started the wrong song..
Tell me about your favorite venue to play at, and do you have any places you want to play that you haven’t already?
We absolutely love The Monarch in Camden! It’s a great venue that’s always busy and one of the few in London that
hasn’t been taken over by promoters that try to charge £24.99 (+ £4.99 shipping) on the door and offer you 0.01% of
the money if you bring everyone and their mum to the gig.
In terms of a venue we want to play in the future, O2 Academy Brixton would be a dream.
If you could play any show with any lineup who would be on the ticket?
Thirsty Merc, De Staat, Brett Domino, The Hoosiers, Billie Eilish, Bill Wurtz, with Gordon Ramsay as our compere.
We’d try to get Chris Eubank working the bar at the venue, and the ghost Ludwig van Beethoven as the sound
What is some advice that you would give to someone who is just getting into playing in a band?
Write, rehearse and gig as much as possible! As well as this, having a good bond with your band members is so
important so make sure to spend time together and talk outside of music and you’ll be surprised how tight you
become as a band! Scott and Daniel have been friends for so long that they can play in perfect sync without even
hearing each other. They also often finish each other's sentences
If you could go back in time and give yourselves advice, what would it be?
Learn how to use social media in our own way sooner, and utilise some of our past free time better. In recent times
we’ve also tried to add more of our own personality into everything we do as a band and have fun with it, which has
been working so well so I’d tell us to start doing that sooner too.
Of your songs which one means the most to you and why?
I think all of our songs mean a lot to us in terms of moulding our identity, but I’d have to say our new single Turn
Around. It’s the first song we’ve written where we didn’t think about how the song would be perceived, we wrote it and
recorded it with the sole intention of having fun and enjoying it and I think it’s turned out to be one of the best things
Which songs are your favorite to play and which get requested the most?
Our favourite song to play is a track called The Rampage. It’s 3 minutes of pure energy and never fails to pick up a
crowd regardless of how our set is going! It’s essentially just one big riff at 185bpm that’s so fun to play but it’s never
been something we’ve thought about recording so you have to come to a show to see it!
What is the creative process for the band, and what inspires you to write your music?
We all pitch in to the songwriting process. Normally, Scott or Tom will come up with a riff or a hook and then develop
this with Daniel to define a structure and groove for the song. The main hook often ends up as the base of the chorus,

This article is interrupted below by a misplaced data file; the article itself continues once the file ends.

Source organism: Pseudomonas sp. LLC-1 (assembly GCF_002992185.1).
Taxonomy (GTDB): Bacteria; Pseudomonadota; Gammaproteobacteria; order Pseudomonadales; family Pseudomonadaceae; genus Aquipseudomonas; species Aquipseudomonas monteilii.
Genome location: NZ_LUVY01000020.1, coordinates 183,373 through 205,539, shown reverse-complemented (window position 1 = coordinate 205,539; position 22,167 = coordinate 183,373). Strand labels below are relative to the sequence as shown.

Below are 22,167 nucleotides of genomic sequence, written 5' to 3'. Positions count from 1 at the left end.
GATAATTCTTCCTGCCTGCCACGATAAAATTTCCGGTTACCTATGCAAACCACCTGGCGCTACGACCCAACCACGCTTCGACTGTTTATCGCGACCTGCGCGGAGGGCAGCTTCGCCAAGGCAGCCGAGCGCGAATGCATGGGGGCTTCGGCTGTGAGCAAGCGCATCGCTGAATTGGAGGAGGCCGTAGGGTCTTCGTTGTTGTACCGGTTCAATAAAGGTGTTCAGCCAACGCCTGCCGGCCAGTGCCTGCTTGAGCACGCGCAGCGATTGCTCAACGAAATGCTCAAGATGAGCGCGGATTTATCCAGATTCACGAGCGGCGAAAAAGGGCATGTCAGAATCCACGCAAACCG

and we construct a verse around that. We work out the intricacies of the song in a live context to help give it a style
that is more genuine to our line up and instrumentation.
What kinds of messages do you like to get across in your music?
Believing in yourself, taking the plunge, becoming free of your problems, not be oppressed, fucking bitches
We want to encourage people to have fun. There’s so much alternative music out there that focuses on depressing
themes, and while there’s definitely a place for that, it’s just not what we’re going for. We want to bring a bit of fun and
positivity to our listeners.
Do you ever have disagreements in your band, and how do you get past them?
We go on a youtube channel called Street Beefs and have it out in a cage. Then we make up, talk everything through
and think about what to do.
Scott brings the orange slices, Daniel brings the Deep Heat and Tom brings the butter (don’t ask).
What are your plans for the future, and do you have anything that you want to spotlight that’s coming up?
We’ve got some new music that’s just about ready to release, and we’ve been writing some new stuff as well that
we’re really excited about. We’ve focussed a lot on our social media with the covers, but we’ve also got some cool
ideas of videos that we can upload and release soon, so keep an eye out for those!
We’ve also branched out into the world of merchandise, which we’ll properly unveil on our social media in a couple of
weeks - we’ll have the standard bits like phone cases and t shirts and the like, but we’ve gone a bit left field with
some items; Panic State bath mats and shower curtains, toothbrushes and maybe even a ladle. We wanted to have
Our music, including our brand new single ‘Turn Around’ is available on all major streaming services, our favourite is
spotify! Keep an eye out for all of that over on our instagram @panicstateband !!